The odyssey began in the mid-1980s, when she met Father Bruce Cinquegrani while she was working on her master’s degree in liturgical studies at Notre Dame. He later became the director of the Office of Worship and Spiritual Life in Memphis. In 1991, when she was offering workshops in Owensboro, Ky., he asked her to come to Memphis to teach a course on the Liturgy of the Hours.
“I taught on a weekend four or five times,” she said. “The fourth time, he said, ‘I’d like to talk about you coming here full time.’” Sister Maureen turned him down. Her mother was ill in Louisville, Ky., and she had an offer from Bishop John McRaith to be director of music for the Diocese of Owensboro, Ky.
“Everything practical said ‘stay in Owensboro.’ Everything spiritual said ‘go to Memphis,’” Sister Maureen said. “I didn’t want to come, but I knew I was supposed to. I knew I was walking into uncertainty because the combined position of director of music for the Cathedral and the diocese had never existed. My mother was living alone, I was doing long-distance care giving.” When her mother moved into a retirement home, she saw it as all the pieces falling into place, and moved to Memphis.
The Diocese of Memphis was created in 1971, and runs between the Tennessee and Mississippi rivers. There are about 800 families at the cathedral, many of them young professionals, which she equates with the Cathedral’s proximity to the University of Memphis, St. Jude Children’s Research Hospital, and the University of Tennessee Medical School.
Her diocesan ministry consisted of planning and coordinating music for all confirmations, ordinations, rites of election, the anniversary couples Mass, and all major diocesan celebrations. She founded the Liturgical Ministry Institute in 2000, designed to educate and form people about liturgy and spirituality. Now called the Institute for Liturgy and Spirituality, it brings in 1,000 people a year for the study of liturgy and spirituality. She turned over the leadership of that group to Ziegler in 2006.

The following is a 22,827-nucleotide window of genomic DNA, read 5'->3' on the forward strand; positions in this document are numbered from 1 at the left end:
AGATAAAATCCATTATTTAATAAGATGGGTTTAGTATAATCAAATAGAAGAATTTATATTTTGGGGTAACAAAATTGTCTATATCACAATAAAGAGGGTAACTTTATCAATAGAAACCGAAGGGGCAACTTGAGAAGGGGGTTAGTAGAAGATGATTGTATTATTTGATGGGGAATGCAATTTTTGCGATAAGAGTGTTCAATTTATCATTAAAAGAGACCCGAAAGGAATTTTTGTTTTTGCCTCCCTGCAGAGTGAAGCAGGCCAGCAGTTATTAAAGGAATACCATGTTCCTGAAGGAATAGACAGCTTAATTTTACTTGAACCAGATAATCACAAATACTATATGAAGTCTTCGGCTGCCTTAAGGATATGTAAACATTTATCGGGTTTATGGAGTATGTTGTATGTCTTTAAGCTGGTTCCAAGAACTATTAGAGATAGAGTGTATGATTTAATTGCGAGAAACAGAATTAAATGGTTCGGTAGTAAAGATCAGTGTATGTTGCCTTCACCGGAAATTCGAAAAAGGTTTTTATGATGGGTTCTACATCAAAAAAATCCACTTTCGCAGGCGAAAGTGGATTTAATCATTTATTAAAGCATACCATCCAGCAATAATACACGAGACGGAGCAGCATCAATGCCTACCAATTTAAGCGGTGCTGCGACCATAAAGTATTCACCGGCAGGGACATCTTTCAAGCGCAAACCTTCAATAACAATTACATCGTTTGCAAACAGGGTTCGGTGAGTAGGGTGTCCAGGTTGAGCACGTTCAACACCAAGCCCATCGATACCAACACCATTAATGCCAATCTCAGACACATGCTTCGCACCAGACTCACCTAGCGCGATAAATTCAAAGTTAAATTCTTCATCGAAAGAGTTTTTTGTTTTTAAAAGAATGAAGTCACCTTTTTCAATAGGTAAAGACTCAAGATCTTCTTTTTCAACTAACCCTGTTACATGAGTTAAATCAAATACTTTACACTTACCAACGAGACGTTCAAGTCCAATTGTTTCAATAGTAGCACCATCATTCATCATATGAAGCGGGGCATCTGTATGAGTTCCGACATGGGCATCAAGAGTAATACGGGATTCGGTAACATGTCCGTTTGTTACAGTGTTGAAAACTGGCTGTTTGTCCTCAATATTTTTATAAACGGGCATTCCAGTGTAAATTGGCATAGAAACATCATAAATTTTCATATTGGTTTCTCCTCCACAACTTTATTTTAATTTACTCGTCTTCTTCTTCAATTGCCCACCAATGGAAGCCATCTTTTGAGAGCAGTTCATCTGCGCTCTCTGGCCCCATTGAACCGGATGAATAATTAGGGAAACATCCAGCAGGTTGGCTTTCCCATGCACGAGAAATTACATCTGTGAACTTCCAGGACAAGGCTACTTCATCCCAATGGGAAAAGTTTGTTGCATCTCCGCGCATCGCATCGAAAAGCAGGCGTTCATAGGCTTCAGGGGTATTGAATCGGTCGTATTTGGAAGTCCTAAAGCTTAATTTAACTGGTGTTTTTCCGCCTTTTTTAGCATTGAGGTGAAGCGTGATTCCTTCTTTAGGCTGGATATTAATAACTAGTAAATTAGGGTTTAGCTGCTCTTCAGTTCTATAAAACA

She helped to start the Catholic Ministry with Gay & Lesbian Persons group for the diocese. “It began by accident,” Sister Maureen said. “I had a friend in the choir who was gay, he talked about his difficulties with the Church,” Sister Maureen said. “I went with him to Louisville for a New Ways Ministry conference, where a photographer took my picture. I went to the bishop and told him why I was there,” she said. “We started a group meeting at our house. Finally the bishop asked Judy Gray and me to turn that into a public ministry.”
The public ministry began in May 2005, with Sister Maureen and Gray as co-chairwomen. Now, about 50 people come for a potluck supper each month. The two resigned from that ministry in May 2010.
At the Cathedral, she’s involved with everything that has to do with liturgical music, including weddings, funerals, and school liturgies. “It’s supposed to be a part-time job,” she said. She’s also a regular organist and conducts the Cathedral choir every weekend and for all major parish liturgies.
“I’ve had a close to lifelong sense that the Holy Spirit really is in charge,” Sister Maureen said. “For a long time, I only recognized that after things happened. Then I realized I had a responsibility to look ahead. Coming to Memphis was a piece of that.”
She resigned from the diocesan ministry in 2006. The Holy Spirit and a feisty woman who had been deceased for 26 years were calling her name.
“We had a workshop in July 2003 as part of the Liturgical Ministry Institute about Dorothy Day,” Sister Maureen said. Day came of age at the turn of the 20th century, evolving from a bohemian lifestyle into a conversion to Catholicism and a lifelong desire to serve the poor through the Catholic Worker Movement. A deacon who had been Day’s friend led the workshop in Memphis.
“We had 15 people who wanted to do something in the spirit of Dorothy Day,” Sister Maureen said. “We met for 1 ½ years to talk about what it would be – a clothes closet, soup kitchen, education, health care, etc. When we talked to people in the city, we learned there was no shelter for couples, or families with boys over age 6, and no one would take them if they were over 11. By opening a house, we could do education, a clothes closet, food, and shelter.”